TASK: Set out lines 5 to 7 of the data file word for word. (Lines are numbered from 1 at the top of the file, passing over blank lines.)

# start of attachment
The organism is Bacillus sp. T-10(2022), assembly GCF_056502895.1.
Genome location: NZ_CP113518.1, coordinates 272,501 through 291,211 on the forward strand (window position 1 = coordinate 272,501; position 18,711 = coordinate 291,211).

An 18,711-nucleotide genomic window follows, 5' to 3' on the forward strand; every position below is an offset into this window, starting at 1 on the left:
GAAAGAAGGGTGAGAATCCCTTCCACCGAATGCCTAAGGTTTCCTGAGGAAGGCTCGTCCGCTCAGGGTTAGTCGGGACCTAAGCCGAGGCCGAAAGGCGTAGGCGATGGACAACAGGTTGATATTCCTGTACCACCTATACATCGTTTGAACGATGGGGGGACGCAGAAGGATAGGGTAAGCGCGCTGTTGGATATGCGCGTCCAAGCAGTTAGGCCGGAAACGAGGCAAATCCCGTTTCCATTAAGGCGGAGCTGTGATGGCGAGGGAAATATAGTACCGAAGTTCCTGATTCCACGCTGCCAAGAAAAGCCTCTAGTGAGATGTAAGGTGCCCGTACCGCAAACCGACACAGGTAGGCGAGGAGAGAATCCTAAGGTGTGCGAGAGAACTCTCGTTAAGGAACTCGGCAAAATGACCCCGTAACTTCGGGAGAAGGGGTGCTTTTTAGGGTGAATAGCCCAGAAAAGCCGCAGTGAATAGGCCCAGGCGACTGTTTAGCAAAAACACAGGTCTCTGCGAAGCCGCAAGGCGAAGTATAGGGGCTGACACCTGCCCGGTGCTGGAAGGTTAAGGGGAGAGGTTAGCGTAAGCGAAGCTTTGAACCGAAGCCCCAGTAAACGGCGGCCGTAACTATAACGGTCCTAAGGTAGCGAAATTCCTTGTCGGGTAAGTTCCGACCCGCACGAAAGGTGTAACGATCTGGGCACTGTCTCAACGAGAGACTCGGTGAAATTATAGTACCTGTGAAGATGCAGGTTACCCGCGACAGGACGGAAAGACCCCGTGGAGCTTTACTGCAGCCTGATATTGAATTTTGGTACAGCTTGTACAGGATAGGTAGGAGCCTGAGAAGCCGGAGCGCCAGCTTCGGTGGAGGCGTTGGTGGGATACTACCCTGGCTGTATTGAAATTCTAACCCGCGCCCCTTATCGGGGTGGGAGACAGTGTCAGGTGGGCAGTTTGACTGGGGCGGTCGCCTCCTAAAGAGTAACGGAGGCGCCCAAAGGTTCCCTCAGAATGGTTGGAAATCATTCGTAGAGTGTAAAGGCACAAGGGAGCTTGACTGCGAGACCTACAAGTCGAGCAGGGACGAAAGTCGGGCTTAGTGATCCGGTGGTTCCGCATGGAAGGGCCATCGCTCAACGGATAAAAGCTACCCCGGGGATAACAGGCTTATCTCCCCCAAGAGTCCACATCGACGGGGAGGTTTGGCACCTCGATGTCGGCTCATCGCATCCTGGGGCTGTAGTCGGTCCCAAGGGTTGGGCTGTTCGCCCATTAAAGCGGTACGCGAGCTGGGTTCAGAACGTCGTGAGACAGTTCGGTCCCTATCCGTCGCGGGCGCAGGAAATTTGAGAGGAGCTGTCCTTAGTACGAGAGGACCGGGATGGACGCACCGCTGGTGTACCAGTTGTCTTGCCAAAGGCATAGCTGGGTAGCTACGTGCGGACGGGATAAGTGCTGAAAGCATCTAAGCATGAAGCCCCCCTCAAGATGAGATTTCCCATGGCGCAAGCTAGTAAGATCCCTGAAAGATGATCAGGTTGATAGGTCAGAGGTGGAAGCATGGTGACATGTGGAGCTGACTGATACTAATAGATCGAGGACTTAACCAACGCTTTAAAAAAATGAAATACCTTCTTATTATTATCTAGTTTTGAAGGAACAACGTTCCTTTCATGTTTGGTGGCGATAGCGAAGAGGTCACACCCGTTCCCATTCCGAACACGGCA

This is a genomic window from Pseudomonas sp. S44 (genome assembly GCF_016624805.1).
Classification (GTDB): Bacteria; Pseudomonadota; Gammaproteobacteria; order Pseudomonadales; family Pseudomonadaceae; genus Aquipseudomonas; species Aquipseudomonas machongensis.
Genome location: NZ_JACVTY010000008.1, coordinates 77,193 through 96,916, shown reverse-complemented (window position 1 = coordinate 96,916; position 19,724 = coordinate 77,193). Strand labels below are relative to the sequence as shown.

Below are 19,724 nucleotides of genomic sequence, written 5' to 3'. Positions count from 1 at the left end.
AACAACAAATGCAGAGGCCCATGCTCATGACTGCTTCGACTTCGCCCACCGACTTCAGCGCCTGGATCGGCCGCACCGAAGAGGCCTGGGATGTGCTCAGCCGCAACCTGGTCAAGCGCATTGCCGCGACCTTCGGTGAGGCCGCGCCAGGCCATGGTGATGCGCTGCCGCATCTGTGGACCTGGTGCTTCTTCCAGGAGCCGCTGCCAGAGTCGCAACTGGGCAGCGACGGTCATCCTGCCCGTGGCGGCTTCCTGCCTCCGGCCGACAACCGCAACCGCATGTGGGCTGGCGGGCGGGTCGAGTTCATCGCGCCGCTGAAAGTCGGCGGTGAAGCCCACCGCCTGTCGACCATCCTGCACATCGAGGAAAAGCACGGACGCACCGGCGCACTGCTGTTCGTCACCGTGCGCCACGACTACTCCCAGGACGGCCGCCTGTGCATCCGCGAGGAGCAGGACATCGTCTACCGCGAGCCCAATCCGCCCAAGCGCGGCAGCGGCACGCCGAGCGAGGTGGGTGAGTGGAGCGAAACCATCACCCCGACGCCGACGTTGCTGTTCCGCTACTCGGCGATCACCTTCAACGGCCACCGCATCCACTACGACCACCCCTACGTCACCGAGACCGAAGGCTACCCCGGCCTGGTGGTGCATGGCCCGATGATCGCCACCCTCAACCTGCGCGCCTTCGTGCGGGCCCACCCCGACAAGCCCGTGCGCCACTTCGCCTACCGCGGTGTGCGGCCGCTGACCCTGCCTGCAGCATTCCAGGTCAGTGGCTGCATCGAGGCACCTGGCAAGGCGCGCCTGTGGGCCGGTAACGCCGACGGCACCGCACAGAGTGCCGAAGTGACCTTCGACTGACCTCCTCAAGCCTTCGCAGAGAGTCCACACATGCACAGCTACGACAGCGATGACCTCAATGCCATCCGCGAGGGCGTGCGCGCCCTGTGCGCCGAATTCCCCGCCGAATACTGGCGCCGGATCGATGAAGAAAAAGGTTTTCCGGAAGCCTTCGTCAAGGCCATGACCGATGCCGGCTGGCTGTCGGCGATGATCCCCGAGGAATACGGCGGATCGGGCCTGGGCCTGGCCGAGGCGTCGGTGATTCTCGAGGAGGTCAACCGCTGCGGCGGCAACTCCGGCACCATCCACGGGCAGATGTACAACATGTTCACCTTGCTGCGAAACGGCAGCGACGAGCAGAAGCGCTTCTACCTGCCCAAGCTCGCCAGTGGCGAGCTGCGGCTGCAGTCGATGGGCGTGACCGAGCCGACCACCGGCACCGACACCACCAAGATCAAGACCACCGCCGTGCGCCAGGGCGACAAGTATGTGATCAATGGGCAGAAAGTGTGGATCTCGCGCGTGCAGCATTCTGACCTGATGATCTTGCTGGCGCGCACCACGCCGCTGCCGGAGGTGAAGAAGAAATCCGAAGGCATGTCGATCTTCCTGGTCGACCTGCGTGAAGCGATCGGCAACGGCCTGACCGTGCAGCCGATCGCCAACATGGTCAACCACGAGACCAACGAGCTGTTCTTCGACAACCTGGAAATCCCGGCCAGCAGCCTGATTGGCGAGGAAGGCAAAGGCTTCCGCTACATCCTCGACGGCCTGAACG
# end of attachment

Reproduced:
This is a genomic window from Pseudomonas sp. S44 (genome assembly GCF_016624805.1).
Classification (GTDB): Bacteria; Pseudomonadota; Gammaproteobacteria; order Pseudomonadales; family Pseudomonadaceae; genus Aquipseudomonas; species Aquipseudomonas machongensis.
Genome location: NZ_JACVTY010000008.1, coordinates 77,193 through 96,916, shown reverse-complemented (window position 1 = coordinate 96,916; position 19,724 = coordinate 77,193). Strand labels below are relative to the sequence as shown.